So I challenge you. What mark will you leave with your words. Will it be a mark that builds someone up? Helps them feel good about who they are? Or will it be a scar? That hurt that never really goes away? What will your words do?
As they turned onto the school road, Harmony finally spoke.
“I think the ghost knew your grandmother. And…” Excitement crept into her voice, “He sensed your grandmother’s presence when we went into the Caldwell School. He might even think you are your grandmother!”
Harmony looked out the window. They were almost to the school. “I don’t think he can tell the difference. Which means, he thinks you’re Annie Mae Brown. And that scares him!”
Something came over Annie—a force so powerful that she couldn’t resist called her from the Caldwell School. She cranked the wheel, whipping the car into the school lot, then slammed on the brakes, skidding to a stop in front of the old school. She jumped out of the car and ran toward the building.
“Annie, what are you doing?” Harmony yelled.
Annie stopped. She didn’t know why she was doing it, but she knew she had to. “I am Annie Mae Brown!” she screamed.
“And I’m going to make sure the whole world knows your secret!”
The ground trembled. And with a deafening boom, the school windows shattered. Shards of glass flew toward her.
Behind her, Harmony screamed.
And suddenly Drew was there, knocking her to the ground, shielding her with his body as glass pelted the ground around her.
The storm of glass stopped and Annie looked up into Drew’s eyes. “Are you okay?” he asked, getting to his feet.
Annie pushed herself up into a sitting position. “I think so.”
“Stay here,” Drew said, then dashed into the old school building.
“Annie…” Harmony’s voice was weak.
Annie scrambled to her feet. Harmony was standing in front of the car, a piece of glass sticking out of her chest. Annie ran.
Her feet moved, but Harmony seemed to be getting farther away. And then she watched in horror as Harmony looked down at the glass.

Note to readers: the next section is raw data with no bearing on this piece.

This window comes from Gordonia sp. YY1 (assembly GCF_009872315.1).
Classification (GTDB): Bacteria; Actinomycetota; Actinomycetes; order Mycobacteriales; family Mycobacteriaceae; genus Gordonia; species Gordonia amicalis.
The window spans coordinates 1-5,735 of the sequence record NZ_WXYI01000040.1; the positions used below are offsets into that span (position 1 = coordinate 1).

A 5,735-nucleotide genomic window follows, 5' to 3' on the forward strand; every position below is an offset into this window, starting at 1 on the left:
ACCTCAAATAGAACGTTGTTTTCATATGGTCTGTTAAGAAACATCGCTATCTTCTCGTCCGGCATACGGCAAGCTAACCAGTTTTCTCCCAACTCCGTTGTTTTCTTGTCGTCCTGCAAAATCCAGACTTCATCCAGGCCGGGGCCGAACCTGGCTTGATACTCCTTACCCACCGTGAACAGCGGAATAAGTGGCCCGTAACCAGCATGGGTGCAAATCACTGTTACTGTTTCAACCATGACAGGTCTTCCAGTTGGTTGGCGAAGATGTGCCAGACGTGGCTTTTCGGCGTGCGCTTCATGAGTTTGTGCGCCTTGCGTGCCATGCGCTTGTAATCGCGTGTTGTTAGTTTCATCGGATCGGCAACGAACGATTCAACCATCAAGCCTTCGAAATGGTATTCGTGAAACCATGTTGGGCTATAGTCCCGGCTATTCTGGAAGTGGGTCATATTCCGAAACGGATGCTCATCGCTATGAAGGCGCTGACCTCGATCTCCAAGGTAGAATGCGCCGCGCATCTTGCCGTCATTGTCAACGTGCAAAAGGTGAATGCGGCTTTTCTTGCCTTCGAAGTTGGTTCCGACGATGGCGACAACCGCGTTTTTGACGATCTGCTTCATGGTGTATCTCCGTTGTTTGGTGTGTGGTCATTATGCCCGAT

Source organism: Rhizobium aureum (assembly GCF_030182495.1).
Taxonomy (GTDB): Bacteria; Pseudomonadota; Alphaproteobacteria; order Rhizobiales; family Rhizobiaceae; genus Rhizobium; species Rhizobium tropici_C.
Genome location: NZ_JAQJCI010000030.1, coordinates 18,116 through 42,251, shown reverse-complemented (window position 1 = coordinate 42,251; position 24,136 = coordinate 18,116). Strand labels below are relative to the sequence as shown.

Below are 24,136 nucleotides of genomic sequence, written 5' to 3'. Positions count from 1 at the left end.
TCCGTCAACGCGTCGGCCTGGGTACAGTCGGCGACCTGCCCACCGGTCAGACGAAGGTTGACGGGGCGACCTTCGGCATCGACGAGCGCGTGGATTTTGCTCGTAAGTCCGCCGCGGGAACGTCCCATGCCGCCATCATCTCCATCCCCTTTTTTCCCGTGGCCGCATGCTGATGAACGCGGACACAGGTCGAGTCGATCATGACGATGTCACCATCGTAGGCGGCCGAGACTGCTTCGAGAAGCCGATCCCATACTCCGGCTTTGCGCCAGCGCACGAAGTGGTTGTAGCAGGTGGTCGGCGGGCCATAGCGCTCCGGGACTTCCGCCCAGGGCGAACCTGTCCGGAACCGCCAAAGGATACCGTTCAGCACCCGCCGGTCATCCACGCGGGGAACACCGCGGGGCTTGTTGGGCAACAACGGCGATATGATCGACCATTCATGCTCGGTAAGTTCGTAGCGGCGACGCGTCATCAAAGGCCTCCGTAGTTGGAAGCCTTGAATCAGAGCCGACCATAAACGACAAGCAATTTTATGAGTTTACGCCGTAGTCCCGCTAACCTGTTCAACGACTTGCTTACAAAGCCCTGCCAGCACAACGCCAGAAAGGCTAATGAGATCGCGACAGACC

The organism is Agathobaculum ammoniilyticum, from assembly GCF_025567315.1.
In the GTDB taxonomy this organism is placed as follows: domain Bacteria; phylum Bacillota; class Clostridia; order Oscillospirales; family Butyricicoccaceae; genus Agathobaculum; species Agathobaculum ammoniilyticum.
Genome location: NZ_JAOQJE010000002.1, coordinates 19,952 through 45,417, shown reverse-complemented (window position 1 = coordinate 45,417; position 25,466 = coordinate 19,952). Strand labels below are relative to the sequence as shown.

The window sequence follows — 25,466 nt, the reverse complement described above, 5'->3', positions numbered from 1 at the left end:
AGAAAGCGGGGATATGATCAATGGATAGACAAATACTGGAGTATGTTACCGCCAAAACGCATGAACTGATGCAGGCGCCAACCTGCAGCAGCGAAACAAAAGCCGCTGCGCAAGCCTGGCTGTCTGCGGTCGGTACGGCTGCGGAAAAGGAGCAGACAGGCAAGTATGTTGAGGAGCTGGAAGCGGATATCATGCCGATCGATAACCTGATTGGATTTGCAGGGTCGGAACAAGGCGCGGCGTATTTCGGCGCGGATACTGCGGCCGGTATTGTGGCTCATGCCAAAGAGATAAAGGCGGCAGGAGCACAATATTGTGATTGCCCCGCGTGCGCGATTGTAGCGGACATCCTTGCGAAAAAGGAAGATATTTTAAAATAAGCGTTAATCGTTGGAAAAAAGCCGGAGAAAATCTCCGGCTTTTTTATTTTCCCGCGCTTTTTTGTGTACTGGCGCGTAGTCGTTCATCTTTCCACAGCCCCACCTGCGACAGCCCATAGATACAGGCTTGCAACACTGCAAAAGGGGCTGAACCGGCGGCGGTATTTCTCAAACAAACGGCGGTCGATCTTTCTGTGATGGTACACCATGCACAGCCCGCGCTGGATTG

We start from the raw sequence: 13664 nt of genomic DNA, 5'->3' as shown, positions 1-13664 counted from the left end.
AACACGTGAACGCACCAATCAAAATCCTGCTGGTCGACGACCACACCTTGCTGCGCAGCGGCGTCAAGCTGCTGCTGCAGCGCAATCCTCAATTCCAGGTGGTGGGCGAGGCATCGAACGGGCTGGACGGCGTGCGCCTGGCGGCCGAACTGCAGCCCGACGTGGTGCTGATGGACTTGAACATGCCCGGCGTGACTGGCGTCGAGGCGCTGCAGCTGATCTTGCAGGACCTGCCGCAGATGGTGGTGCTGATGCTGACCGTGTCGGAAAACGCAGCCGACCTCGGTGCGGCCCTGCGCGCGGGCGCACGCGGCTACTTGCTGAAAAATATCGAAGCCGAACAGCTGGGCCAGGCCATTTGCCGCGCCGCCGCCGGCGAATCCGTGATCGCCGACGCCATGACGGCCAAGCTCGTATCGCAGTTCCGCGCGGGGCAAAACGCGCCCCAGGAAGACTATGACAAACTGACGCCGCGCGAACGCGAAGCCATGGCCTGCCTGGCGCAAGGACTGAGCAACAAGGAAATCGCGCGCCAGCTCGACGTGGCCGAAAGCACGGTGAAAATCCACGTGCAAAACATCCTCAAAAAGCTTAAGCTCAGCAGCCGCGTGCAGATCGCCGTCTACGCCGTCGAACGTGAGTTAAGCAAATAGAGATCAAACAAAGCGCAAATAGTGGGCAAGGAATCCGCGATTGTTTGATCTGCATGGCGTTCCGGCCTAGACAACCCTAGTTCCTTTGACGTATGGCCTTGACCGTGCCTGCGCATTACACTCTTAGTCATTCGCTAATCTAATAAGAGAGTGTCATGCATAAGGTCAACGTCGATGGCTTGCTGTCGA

“Don’t!” Annie screamed—too late. Harmony reached up.
Her fingers wrapped around the glass and she pulled. She looked down at the glass in her hand as if wondering where it had come from. A dark red blotch spread across her bright green hoodie. The evil-looking shard slipped from her hand and shattered on the pavement. Harmony dropped to her knees. Her eyes met Annie’s for a brief second before she toppled forward.
Annie reached her friend in time to catch her and lower her to the ground. “Somebody, help me,” she screamed. In the distance she heard voices. “Help!” she yelled again.
Her fingers felt thick as she worked the zipper down and pulled Harmony’s sweatshirt open. Blood flowed from a deep gash just below Harmony’s left shoulder. Annie yanked her own sweatshirt off and pressed it against the wound. Harmony’s face was white. Her eyes were closed. “Talk to me,” Annie cried.
Harmony’s eyelids fluttered open. “You okay?” Her voice was barely a whisper.
Annie nodded. Tears streamed down her face.
“I saw…” Harmony’s voice faded and her eyes closed.
“Open your eyes!” Annie sobbed. “Please open your eyes.”
Harmony didn’t move. The blood soaked through Annie’s sweatshirt.
“Please don’t die,” Annie whispered. She pressed harder on the wound. She could feel the ghost behind her. She looked back at the old school building, expecting to see the swirling dark shadow. Empty windows stared back at her.
She needed to get help, but she couldn’t let up on the pressure. Harmony would die!
Where was Drew? Why wasn’t he helping her?
“Drew! Anybody! Help! Please help,” she screamed.
A door slammed across the street. Footsteps pounded on the pavement, growing closer. She looked back at Harmony.
“Someone’s coming. Hang on.”
The bleeding seemed to have slowed and Annie leaned closer to her friend. “See, it’s slowing down. You’re going to be okay.” And then an awful thought crept into her mind. The worst thought ever. What if the bleeding had slowed because Harmony’s heart had stopped beating? What if Harmony was-she couldn’t think the word.
5 ebooks copies Troubled Spirits